On Salads

Appears in

A Shilling Cookery for the People

By Alexis Soyer

Published 1854

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WHAT is more refreshing than salads when your appetite seems to have deserted you, or even after a capacious dinner—the nice, fresh, green, and crisp salad, full of life and health, which seems to invigorate the palate and dispose the masticating powers to a much longer duration. The herbaceous plants which exist fit for food for man, are more numerous than may be imagined, and when we reflect how many of these, for want of knowledge, are allowed to rot and decompose in the fields and gardens, we ought, without loss of time, to make ourselves acquainted with their different natures and forms, and vary our food as the season changes.

Although nature has provided all these different herbs and plants as food for man at various periods of the year, and perhaps at one period more abundant than another, when there are so many ready to assist in purifying and cleansing the blood, yet it would be advisable to grow some at other seasons, in order that the health may be properly nourished.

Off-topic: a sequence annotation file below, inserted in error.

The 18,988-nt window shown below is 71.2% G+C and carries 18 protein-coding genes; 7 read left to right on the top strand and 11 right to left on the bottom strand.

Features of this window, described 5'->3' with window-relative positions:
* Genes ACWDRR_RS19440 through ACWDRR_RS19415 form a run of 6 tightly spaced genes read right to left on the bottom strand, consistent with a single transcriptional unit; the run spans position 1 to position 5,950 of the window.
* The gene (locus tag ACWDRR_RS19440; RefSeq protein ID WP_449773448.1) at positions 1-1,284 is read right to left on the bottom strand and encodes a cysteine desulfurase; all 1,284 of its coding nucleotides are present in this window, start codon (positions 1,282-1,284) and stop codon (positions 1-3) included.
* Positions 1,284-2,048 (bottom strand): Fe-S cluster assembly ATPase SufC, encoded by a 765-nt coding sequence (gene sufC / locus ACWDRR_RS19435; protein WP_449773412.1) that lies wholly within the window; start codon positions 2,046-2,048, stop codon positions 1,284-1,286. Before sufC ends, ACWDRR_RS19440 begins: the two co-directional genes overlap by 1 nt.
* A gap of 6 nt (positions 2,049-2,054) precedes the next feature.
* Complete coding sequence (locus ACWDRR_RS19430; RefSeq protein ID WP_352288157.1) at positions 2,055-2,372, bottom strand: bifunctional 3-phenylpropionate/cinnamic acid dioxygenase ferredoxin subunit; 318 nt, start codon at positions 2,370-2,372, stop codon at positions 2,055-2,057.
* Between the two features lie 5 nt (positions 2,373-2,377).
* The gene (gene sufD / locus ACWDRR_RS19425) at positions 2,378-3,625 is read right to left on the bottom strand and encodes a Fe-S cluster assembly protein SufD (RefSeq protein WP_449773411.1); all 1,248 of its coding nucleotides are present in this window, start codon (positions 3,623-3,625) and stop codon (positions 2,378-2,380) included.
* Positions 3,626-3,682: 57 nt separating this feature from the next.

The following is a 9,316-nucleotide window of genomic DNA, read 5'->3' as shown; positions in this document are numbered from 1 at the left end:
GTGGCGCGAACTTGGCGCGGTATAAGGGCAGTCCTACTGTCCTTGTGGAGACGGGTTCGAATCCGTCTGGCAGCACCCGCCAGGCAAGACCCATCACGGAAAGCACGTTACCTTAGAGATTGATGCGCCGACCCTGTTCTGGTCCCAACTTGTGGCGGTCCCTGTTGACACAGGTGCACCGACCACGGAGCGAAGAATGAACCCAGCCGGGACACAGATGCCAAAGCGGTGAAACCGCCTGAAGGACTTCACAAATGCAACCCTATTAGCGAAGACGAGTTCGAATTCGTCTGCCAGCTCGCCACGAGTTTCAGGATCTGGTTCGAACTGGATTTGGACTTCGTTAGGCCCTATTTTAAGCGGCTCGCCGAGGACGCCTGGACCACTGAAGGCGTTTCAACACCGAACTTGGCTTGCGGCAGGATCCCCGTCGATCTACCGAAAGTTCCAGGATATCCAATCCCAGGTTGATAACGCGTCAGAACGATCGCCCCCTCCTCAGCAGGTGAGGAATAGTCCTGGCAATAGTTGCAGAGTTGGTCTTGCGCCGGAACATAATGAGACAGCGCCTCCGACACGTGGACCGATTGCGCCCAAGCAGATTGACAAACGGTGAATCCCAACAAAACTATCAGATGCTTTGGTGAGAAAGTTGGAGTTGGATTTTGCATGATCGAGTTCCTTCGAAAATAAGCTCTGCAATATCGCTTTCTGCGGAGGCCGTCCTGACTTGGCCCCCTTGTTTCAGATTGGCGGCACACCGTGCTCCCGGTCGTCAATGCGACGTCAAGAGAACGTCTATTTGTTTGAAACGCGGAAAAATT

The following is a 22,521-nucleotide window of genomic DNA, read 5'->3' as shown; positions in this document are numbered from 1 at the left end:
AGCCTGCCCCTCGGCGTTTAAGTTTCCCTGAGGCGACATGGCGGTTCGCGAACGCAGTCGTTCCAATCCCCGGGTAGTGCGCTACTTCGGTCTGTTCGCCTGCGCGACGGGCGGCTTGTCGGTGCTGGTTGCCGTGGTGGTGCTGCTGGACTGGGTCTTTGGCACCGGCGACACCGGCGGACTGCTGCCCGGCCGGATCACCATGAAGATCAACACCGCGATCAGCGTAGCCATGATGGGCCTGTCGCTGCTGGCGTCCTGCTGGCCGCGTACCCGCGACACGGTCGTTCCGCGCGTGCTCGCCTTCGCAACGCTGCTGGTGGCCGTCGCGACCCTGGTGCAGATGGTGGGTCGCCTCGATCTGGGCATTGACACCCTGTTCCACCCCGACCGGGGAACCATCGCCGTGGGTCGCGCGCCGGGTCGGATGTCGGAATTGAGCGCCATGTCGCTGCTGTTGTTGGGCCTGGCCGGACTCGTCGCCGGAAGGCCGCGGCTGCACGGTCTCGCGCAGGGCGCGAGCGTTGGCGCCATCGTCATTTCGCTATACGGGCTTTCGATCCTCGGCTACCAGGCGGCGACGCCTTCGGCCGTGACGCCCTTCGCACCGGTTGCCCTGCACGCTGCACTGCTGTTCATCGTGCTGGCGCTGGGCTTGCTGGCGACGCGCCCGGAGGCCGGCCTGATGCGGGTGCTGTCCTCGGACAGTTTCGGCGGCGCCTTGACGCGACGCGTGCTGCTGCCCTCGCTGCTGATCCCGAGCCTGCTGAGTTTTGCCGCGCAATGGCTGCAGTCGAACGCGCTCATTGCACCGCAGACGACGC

However, at what period of the year or at what time, these may be partaken of, the following dressing is the one I should always recommend.

In my description of salads, I have advised and described the use of them as plainly dressed, such as they are in many parts of Europe, but perhaps many of our readers will want to know how the sauce is made which is often used with the salad herbs, or such as the Italian count used to make some years since, by which he made a fortune in dressing salads for the tables of the aristocracy. It is as follows:—